Some of the best “global health buys,” in terms of cost per disability-adjusted life years averted, are preventive chemotherapy for the control of intestinal helminths, elimination of LF, and control of onchocerciasis (the latter two programmes are based on drug donations) . Treatment costs of such chemotherapy packages range from US$0.03 to US$1 –, and it is recognised that cost savings by integration of NTD programmes can reach as much as 47% . Economic rates of return on controlling the neglected diseases are 15%–30% .
The Global Programme to Eliminate Lymphatic Filariasis is arguably the most rapidly expanding global health intervention . Since 2000, when nearly 12 million people were treated, the latest WHO figures show that around 381 million people received treatment in 2005 in 42 countries . There is strong evidence to suggest that the WHO strategy has eliminated the transmission by mosquitoes of the causative agent Wuchereria bancrofti in Egypt ,, whilst in other settings, including China, the disease is reported to have been eliminated  or transmission arrested .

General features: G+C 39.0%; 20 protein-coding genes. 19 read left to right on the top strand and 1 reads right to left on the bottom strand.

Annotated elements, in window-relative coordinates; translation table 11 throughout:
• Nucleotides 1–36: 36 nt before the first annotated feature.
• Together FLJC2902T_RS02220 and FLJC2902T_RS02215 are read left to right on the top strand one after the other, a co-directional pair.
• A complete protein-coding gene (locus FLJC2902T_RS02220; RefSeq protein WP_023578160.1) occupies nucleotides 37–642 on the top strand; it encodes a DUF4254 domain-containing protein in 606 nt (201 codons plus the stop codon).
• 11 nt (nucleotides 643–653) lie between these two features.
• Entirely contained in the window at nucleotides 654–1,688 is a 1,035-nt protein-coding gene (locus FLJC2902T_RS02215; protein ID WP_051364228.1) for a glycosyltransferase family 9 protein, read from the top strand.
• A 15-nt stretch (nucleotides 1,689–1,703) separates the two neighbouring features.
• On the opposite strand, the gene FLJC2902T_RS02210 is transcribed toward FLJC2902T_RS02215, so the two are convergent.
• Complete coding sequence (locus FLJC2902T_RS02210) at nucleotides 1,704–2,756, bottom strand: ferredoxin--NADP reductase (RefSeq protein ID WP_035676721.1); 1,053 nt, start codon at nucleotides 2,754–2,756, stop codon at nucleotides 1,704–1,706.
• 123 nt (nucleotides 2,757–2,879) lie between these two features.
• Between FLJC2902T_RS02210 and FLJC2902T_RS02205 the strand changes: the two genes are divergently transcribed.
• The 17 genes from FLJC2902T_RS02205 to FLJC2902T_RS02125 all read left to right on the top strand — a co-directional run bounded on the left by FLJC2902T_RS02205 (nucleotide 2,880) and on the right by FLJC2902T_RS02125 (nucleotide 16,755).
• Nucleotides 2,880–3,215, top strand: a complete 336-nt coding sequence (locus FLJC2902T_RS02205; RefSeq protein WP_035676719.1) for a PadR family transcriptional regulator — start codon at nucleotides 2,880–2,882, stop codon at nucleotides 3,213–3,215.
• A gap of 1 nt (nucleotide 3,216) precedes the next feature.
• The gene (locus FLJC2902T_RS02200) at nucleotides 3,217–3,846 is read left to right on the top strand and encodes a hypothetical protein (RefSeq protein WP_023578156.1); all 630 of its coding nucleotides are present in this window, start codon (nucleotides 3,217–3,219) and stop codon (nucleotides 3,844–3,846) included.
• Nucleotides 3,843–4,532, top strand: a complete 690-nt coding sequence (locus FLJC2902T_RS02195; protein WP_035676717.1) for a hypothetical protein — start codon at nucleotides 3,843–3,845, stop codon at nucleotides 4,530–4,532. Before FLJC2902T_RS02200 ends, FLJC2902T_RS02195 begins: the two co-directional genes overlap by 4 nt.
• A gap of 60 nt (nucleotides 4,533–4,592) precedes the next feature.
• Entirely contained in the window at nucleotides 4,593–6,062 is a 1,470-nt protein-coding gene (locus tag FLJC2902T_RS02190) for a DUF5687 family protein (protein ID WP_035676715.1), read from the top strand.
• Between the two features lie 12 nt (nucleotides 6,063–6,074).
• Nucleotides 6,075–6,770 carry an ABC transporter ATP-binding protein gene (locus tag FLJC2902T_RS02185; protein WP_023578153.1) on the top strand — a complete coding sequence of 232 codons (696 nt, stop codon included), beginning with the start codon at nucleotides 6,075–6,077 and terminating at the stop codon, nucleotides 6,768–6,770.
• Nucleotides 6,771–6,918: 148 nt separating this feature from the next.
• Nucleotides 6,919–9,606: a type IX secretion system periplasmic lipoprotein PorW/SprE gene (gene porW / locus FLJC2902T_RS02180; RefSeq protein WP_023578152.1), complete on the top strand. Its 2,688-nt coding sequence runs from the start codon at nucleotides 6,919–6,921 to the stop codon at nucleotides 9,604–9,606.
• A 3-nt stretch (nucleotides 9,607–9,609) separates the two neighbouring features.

These successes give an incomplete picture, because some 40 million people who are deformed, stigmatised, and disabled by the disease have been largely neglected. There are, however, promising interventions that could improve the quality of life and reduce the level of disability of patients. If effective interventions are to be successfully implemented, a greater understanding is required of the consequences of the disease for individuals and their families, the barriers they face to accessing the care they need, and their coping strategies. Whilst there have been studies in a number of countries on the social and cultural aspects of LF prior to the advent of the Global Programme to Eliminate Lymphatic Filariasis –, we report here a recent in-depth study into the social and economic impact of filarial elephantiasis in Sri Lanka from the perspective of the people suffering from the disease themselves. The objective of the study was to inform future interventions and policy to help these vulnerable, neglected people. By doing so, it responds to needs for specific research identified in the most recent review of the sociocultural aspects of filariasis .
Setting and study population
Reference to LF in Sri Lanka has been traced to the 13th century AD . Brugian filariasis, caused by Brugia malayi, was eliminated by chemotherapy and vector control through the Anti-Filariasis campaign, which began in 1947. The infection currently endemic in the country is due to W. bancrofti, and is presently confined to eight districts in the Southern, Western, and Northwestern Provinces . Our study took place in three villages in Matara and one in Galle in 2004–2005. Further details of the geography, ecology, and social structure of the communities can be found in earlier published work .